Lessons Learned at Abstractions 2019
Two weeks into the job, my new employer sent me and a dozen other engineers, qa’s, and designers to Abstractions 2019, a cross-discipline software conference in Pittsburgh, PA. Headlining the group of speakers was the YouTuber and creater Simone Gertz, Chris Coyier of CodePen and CSS-Tricks, and Guillermo Rauch of Zeit.
I took down some notes for my team and me to reference after the event. If I have time, I’ll add more details including speakers, videos, and links. Until then, enjoy this for what it is!
Your Work Has Moral Implications #
Tech has great power and great responsibility. Ensure that your team has a policy in place and make plans to protect yourself from moral crises.
How to Build a Community from Scratch #
Find a consistent schedule to hold interesting meetings in an intimate environment.
Deep Learning for Developers #
The barrier to entry for machine learning is lower than ever. Check it out!
- IBM Max
Building Accessibility Together #
Every team should plan and work with accessibility in mind. Stick to best practices in design, markup, and scripting to help insure that products work well for everyone.
Software for people who don’t want it #
Consider the end user when making all software decisions. Strive for an application that is as accessible and usable as possible.
Programming Productivity #
Practical Open Source Security #
Use available tools like npm audit to scan your dependencies regularly. Make it part of the regular code reviews and automate the process as much as possible.
Those Who Can Do Should Also Teach #
Teaching is a great way to reinforce your knowledge, and help people. Prepare your students for the challenges of learning something new and how to work through them. Teach targetted interactive lessons in 10-15 minute bursts.
Mentoring the Way to a More Inclusive Workplace #
The tenants of good mentorship align with those of an inclusive workplace. List realistic criteria on job postings and provide specific constructive feedback throughout the hiring process. Have clear and structured onboarding, learning groups, and formalized mentorship/sponsorship. Don’t forget: mentorship is a learned skill that must be honed.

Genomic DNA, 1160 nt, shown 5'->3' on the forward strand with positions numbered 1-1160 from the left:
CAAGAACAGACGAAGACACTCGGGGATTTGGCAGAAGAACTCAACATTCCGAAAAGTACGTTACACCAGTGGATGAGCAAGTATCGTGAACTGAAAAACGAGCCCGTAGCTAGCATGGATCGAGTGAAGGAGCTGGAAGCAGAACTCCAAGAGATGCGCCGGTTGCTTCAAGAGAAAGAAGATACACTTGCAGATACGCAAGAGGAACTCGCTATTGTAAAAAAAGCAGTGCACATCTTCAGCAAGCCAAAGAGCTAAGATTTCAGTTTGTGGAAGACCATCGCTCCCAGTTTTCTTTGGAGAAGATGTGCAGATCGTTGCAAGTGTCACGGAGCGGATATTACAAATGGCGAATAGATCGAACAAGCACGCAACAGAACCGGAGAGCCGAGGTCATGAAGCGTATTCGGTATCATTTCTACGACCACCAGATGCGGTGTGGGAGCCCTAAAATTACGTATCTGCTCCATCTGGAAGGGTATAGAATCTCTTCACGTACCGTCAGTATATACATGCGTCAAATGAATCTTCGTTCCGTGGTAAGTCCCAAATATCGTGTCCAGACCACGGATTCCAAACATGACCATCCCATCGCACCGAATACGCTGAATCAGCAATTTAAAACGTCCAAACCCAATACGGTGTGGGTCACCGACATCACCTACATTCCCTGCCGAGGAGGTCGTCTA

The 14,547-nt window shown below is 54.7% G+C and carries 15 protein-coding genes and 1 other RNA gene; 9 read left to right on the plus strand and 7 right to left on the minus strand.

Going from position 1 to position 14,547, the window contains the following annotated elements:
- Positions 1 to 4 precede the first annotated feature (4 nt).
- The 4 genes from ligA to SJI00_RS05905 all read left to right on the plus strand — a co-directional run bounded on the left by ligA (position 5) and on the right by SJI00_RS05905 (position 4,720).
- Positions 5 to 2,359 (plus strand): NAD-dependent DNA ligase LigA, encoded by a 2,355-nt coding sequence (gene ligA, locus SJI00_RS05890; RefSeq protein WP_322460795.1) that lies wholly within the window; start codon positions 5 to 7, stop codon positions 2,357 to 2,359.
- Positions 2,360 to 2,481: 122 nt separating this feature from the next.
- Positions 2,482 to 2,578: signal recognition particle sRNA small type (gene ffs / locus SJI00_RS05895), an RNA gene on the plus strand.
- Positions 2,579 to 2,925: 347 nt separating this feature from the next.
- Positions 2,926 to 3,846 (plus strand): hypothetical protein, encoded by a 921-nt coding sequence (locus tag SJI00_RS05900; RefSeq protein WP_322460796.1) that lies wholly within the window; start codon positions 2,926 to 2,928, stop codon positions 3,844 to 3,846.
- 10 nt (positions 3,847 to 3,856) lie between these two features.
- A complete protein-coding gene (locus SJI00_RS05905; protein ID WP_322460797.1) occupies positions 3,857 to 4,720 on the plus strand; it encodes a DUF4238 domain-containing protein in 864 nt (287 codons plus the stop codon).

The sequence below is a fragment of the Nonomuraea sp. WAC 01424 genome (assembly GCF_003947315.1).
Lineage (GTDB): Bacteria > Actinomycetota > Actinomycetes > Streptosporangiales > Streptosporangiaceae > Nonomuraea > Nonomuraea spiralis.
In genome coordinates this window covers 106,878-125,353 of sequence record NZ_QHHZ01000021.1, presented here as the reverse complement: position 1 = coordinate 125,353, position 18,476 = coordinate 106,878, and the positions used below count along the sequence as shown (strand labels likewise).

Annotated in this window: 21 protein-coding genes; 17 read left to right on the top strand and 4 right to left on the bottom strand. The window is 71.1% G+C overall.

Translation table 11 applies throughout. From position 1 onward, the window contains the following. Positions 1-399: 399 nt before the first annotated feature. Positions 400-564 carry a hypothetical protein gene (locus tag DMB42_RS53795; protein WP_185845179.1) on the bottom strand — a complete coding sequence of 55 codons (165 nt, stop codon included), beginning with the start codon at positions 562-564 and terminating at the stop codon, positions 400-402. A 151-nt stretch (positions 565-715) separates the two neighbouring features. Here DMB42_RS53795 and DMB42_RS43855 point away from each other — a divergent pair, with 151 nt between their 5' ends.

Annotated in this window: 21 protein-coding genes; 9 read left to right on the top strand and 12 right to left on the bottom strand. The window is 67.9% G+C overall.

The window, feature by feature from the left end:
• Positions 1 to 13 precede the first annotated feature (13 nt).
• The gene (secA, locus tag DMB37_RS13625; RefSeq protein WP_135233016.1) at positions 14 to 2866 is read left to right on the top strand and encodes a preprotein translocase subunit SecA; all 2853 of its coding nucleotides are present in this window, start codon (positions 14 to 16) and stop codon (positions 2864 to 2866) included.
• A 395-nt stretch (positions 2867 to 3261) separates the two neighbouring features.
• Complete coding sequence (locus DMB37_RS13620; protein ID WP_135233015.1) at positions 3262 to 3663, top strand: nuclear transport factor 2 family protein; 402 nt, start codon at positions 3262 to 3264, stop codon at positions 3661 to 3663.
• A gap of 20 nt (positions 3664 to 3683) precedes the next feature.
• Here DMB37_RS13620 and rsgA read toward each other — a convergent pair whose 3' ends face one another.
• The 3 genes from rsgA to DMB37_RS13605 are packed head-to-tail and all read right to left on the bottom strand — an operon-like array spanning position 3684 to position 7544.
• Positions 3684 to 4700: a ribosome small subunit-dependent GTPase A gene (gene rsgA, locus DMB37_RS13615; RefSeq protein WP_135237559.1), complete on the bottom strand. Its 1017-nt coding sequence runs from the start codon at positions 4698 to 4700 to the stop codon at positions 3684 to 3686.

Readability & Web #
Reading is a complex cognitive task. Around 10% of the global population has some degree of dyslexia. Improving readability for users with dyslexia helps everyone. Readability is about anything communicating meaningful information, including icons.
Fours C’s of readability
- Continuity: reputation of the information until the endpoint
- Conspicuity: beating easily seen or noticeable
- Consistency: keeping the same wording along the way
- Clarity: the message need to be clearly understandable
Building Afghanistan 2.0 with #AfghanGirlsCode #
An Unforgettable Developer Experience #
Everything we do is for the human being on the other side. There is a lot of value from making things more accessible. Make the process work for both novices and experts.
Humane Design Patterns #
Considering the well-being of the user in your designs. Habit-forming products and sticky experiences might be bad for the people using them. Instead, align human goals and tech goals.
- Abstract on Netflix
- Humane by Design
Pedagogy in Pairing #
Scope the activity so that it lends itself to joint productive activity. Remove all distractions during the session (e.g. phones). Point to the source of information; don’t spoon feed. Ground your activity in areas that your partner already understands.
Accessibility as a Bridge Between Designers and Engineers #
We can communicate effectively only by speaking the same language: developers must understand design, and vice versa. Collaboration is key to an accessible product.
- Accessibility Insights for Web
- Vox Accessibility Guidelines
Teaching High School Computer Science #
There are differences between teaching high schoolers and junior developers, but there are also a lot of similarities. Try to direct the student towards self discovery. Help work them through failures with learning in mind. GitHub pages provided a great experience with quick feedback.
- Pitt TLI Summer Program
Oops I Guess We’re Full-stack Developers Now #
Certain tasks have shifted from the backend of the application to the front. There is a divide between frontend developers who focus on the front of the frontend and those who focus on the back.
Building UX Teams #
Managers empower the team to realize its full potential. People have different skills, can work together, can learn, and can teach.